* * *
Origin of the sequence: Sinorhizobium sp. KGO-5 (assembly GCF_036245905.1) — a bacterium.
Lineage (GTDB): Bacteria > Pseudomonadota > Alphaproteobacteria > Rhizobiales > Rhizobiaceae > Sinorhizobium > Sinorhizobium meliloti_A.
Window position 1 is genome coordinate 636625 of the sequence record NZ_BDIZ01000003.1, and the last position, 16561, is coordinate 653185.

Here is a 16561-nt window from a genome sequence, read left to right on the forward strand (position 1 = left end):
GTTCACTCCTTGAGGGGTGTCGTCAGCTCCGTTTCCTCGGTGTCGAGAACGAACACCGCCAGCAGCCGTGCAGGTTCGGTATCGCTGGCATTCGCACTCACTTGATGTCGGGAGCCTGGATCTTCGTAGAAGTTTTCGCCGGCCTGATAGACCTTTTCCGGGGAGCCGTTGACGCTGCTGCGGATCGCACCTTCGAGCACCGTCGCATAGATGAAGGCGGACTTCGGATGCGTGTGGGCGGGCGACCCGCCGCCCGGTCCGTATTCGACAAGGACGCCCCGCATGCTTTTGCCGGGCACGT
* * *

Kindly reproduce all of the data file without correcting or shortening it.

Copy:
Origin of the sequence: Sinorhizobium sp. KGO-5 (assembly GCF_036245905.1) — a bacterium.
Lineage (GTDB): Bacteria > Pseudomonadota > Alphaproteobacteria > Rhizobiales > Rhizobiaceae > Sinorhizobium > Sinorhizobium meliloti_A.
Window position 1 is genome coordinate 636625 of the sequence record NZ_BDIZ01000003.1, and the last position, 16561, is coordinate 653185.

Here is a 16561-nt window from a genome sequence, read left to right on the forward strand (position 1 = left end):
GTTCACTCCTTGAGGGGTGTCGTCAGCTCCGTTTCCTCGGTGTCGAGAACGAACACCGCCAGCAGCCGTGCAGGTTCGGTATCGCTGGCATTCGCACTCACTTGATGTCGGGAGCCTGGATCTTCGTAGAAGTTTTCGCCGGCCTGATAGACCTTTTCCGGGGAGCCGTTGACGCTGCTGCGGATCGCACCTTCGAGCACCGTCGCATAGATGAAGGCGGACTTCGGATGCGTGTGGGCGGGCGACCCGCCGCCCGGTCCGTATTCGACAAGGACGCCCCGCATGCTTTTGCCGGGCACGT